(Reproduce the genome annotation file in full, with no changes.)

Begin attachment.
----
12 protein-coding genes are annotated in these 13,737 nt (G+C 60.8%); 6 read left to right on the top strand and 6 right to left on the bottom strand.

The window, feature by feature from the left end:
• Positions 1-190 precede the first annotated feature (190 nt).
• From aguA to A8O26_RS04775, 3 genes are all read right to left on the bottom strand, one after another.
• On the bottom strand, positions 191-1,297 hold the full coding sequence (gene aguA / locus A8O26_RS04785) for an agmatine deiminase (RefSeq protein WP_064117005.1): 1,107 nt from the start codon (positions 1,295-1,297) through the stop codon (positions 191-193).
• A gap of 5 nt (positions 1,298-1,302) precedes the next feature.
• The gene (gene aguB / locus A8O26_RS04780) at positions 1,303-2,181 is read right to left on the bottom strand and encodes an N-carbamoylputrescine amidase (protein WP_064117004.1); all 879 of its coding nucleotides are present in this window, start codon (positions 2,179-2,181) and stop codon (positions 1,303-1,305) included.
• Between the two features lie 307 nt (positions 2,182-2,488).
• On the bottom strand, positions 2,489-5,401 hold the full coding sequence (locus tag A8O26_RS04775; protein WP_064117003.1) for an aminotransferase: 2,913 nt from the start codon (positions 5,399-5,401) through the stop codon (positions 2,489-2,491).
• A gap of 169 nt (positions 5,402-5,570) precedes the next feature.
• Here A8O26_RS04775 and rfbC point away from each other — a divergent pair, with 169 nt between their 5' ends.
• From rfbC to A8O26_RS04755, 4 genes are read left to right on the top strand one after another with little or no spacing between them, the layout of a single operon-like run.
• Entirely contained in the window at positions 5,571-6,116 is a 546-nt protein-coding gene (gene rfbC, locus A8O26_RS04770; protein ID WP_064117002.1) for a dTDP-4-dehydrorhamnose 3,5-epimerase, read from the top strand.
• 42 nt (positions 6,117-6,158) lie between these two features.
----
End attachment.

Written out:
12 protein-coding genes are annotated in these 13,737 nt (G+C 60.8%); 6 read left to right on the top strand and 6 right to left on the bottom strand.

The window, feature by feature from the left end:
• Positions 1-190 precede the first annotated feature (190 nt).
• From aguA to A8O26_RS04775, 3 genes are all read right to left on the bottom strand, one after another.
• On the bottom strand, positions 191-1,297 hold the full coding sequence (gene aguA / locus A8O26_RS04785) for an agmatine deiminase (RefSeq protein WP_064117005.1): 1,107 nt from the start codon (positions 1,295-1,297) through the stop codon (positions 191-193).
• A gap of 5 nt (positions 1,298-1,302) precedes the next feature.
• The gene (gene aguB / locus A8O26_RS04780) at positions 1,303-2,181 is read right to left on the bottom strand and encodes an N-carbamoylputrescine amidase (protein WP_064117004.1); all 879 of its coding nucleotides are present in this window, start codon (positions 2,179-2,181) and stop codon (positions 1,303-1,305) included.
• Between the two features lie 307 nt (positions 2,182-2,488).
• On the bottom strand, positions 2,489-5,401 hold the full coding sequence (locus tag A8O26_RS04775; protein WP_064117003.1) for an aminotransferase: 2,913 nt from the start codon (positions 5,399-5,401) through the stop codon (positions 2,489-2,491).
• A gap of 169 nt (positions 5,402-5,570) precedes the next feature.
• Here A8O26_RS04775 and rfbC point away from each other — a divergent pair, with 169 nt between their 5' ends.
• From rfbC to A8O26_RS04755, 4 genes are read left to right on the top strand one after another with little or no spacing between them, the layout of a single operon-like run.
• Entirely contained in the window at positions 5,571-6,116 is a 546-nt protein-coding gene (gene rfbC, locus A8O26_RS04770; protein ID WP_064117002.1) for a dTDP-4-dehydrorhamnose 3,5-epimerase, read from the top strand.
• 42 nt (positions 6,117-6,158) lie between these two features.